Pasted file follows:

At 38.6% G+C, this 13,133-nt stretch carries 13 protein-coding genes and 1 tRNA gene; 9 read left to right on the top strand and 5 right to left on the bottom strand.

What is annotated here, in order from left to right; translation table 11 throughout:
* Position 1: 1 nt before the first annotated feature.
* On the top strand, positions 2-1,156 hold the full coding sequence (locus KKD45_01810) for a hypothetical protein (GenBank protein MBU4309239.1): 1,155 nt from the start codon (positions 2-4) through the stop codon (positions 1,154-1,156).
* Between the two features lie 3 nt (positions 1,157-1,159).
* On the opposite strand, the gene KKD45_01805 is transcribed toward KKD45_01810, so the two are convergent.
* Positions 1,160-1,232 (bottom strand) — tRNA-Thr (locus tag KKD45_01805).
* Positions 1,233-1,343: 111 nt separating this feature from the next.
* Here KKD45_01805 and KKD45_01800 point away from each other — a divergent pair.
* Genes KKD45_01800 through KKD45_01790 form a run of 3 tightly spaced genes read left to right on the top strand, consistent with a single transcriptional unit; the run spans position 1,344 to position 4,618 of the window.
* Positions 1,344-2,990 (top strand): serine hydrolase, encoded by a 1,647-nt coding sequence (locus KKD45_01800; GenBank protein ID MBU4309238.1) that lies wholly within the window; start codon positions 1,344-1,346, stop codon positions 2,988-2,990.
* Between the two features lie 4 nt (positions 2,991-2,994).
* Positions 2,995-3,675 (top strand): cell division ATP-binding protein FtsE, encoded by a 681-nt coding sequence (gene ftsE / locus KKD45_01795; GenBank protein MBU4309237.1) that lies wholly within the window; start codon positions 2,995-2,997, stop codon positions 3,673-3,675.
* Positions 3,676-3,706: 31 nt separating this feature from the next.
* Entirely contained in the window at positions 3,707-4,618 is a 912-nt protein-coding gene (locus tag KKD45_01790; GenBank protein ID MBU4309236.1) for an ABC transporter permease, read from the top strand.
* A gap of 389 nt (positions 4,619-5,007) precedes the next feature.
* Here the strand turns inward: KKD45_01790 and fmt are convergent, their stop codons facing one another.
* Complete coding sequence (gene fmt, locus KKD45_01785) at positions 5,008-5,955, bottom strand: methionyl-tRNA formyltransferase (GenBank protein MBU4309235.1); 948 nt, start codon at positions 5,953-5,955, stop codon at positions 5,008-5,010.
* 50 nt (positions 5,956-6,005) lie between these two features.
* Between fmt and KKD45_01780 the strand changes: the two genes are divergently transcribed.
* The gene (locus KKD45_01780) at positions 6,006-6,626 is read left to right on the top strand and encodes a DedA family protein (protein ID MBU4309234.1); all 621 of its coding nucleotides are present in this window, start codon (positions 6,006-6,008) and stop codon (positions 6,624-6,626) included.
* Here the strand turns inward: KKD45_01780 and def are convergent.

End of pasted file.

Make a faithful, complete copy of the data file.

At 38.6% G+C, this 13,133-nt stretch carries 13 protein-coding genes and 1 tRNA gene; 9 read left to right on the top strand and 5 right to left on the bottom strand.

What is annotated here, in order from left to right; translation table 11 throughout:
* Position 1: 1 nt before the first annotated feature.
* On the top strand, positions 2-1,156 hold the full coding sequence (locus KKD45_01810) for a hypothetical protein (GenBank protein MBU4309239.1): 1,155 nt from the start codon (positions 2-4) through the stop codon (positions 1,154-1,156).
* Between the two features lie 3 nt (positions 1,157-1,159).
* On the opposite strand, the gene KKD45_01805 is transcribed toward KKD45_01810, so the two are convergent.
* Positions 1,160-1,232 (bottom strand) — tRNA-Thr (locus tag KKD45_01805).
* Positions 1,233-1,343: 111 nt separating this feature from the next.
* Here KKD45_01805 and KKD45_01800 point away from each other — a divergent pair.
* Genes KKD45_01800 through KKD45_01790 form a run of 3 tightly spaced genes read left to right on the top strand, consistent with a single transcriptional unit; the run spans position 1,344 to position 4,618 of the window.
* Positions 1,344-2,990 (top strand): serine hydrolase, encoded by a 1,647-nt coding sequence (locus KKD45_01800; GenBank protein ID MBU4309238.1) that lies wholly within the window; start codon positions 1,344-1,346, stop codon positions 2,988-2,990.
* Between the two features lie 4 nt (positions 2,991-2,994).
* Positions 2,995-3,675 (top strand): cell division ATP-binding protein FtsE, encoded by a 681-nt coding sequence (gene ftsE / locus KKD45_01795; GenBank protein MBU4309237.1) that lies wholly within the window; start codon positions 2,995-2,997, stop codon positions 3,673-3,675.
* Positions 3,676-3,706: 31 nt separating this feature from the next.
* Entirely contained in the window at positions 3,707-4,618 is a 912-nt protein-coding gene (locus tag KKD45_01790; GenBank protein ID MBU4309236.1) for an ABC transporter permease, read from the top strand.
* A gap of 389 nt (positions 4,619-5,007) precedes the next feature.
* Here the strand turns inward: KKD45_01790 and fmt are convergent, their stop codons facing one another.
* Complete coding sequence (gene fmt, locus KKD45_01785) at positions 5,008-5,955, bottom strand: methionyl-tRNA formyltransferase (GenBank protein MBU4309235.1); 948 nt, start codon at positions 5,953-5,955, stop codon at positions 5,008-5,010.
* 50 nt (positions 5,956-6,005) lie between these two features.
* Between fmt and KKD45_01780 the strand changes: the two genes are divergently transcribed.
* The gene (locus KKD45_01780) at positions 6,006-6,626 is read left to right on the top strand and encodes a DedA family protein (protein ID MBU4309234.1); all 621 of its coding nucleotides are present in this window, start codon (positions 6,006-6,008) and stop codon (positions 6,624-6,626) included.
* Here the strand turns inward: KKD45_01780 and def are convergent.